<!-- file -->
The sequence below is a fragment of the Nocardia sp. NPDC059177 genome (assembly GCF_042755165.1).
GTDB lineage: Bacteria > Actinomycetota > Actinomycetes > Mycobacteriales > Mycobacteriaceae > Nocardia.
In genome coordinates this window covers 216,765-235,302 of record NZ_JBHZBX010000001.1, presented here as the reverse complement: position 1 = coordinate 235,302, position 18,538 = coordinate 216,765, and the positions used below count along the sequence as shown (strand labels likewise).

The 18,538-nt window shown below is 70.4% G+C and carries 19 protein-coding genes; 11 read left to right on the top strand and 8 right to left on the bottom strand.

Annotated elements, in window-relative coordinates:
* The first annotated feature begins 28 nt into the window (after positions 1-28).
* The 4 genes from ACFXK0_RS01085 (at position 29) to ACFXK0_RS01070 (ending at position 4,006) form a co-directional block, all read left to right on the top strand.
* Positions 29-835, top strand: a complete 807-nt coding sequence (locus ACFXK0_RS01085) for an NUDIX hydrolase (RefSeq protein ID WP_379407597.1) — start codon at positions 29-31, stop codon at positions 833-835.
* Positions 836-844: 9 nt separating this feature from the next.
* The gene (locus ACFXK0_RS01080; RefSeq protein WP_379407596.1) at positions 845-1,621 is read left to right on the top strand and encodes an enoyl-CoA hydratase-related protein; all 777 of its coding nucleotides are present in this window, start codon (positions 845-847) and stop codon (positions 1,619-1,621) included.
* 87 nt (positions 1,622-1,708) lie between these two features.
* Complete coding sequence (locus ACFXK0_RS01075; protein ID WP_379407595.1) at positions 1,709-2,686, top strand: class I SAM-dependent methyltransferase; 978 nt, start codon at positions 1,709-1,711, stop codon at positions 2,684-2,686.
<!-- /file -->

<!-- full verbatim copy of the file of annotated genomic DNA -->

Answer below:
The sequence below is a fragment of the Nocardia sp. NPDC059177 genome (assembly GCF_042755165.1).
GTDB lineage: Bacteria > Actinomycetota > Actinomycetes > Mycobacteriales > Mycobacteriaceae > Nocardia.
In genome coordinates this window covers 216,765-235,302 of record NZ_JBHZBX010000001.1, presented here as the reverse complement: position 1 = coordinate 235,302, position 18,538 = coordinate 216,765, and the positions used below count along the sequence as shown (strand labels likewise).

The 18,538-nt window shown below is 70.4% G+C and carries 19 protein-coding genes; 11 read left to right on the top strand and 8 right to left on the bottom strand.

Annotated elements, in window-relative coordinates:
* The first annotated feature begins 28 nt into the window (after positions 1-28).
* The 4 genes from ACFXK0_RS01085 (at position 29) to ACFXK0_RS01070 (ending at position 4,006) form a co-directional block, all read left to right on the top strand.
* Positions 29-835, top strand: a complete 807-nt coding sequence (locus ACFXK0_RS01085) for an NUDIX hydrolase (RefSeq protein ID WP_379407597.1) — start codon at positions 29-31, stop codon at positions 833-835.
* Positions 836-844: 9 nt separating this feature from the next.
* The gene (locus ACFXK0_RS01080; RefSeq protein WP_379407596.1) at positions 845-1,621 is read left to right on the top strand and encodes an enoyl-CoA hydratase-related protein; all 777 of its coding nucleotides are present in this window, start codon (positions 845-847) and stop codon (positions 1,619-1,621) included.
* 87 nt (positions 1,622-1,708) lie between these two features.
* Complete coding sequence (locus ACFXK0_RS01075; protein ID WP_379407595.1) at positions 1,709-2,686, top strand: class I SAM-dependent methyltransferase; 978 nt, start codon at positions 1,709-1,711, stop codon at positions 2,684-2,686.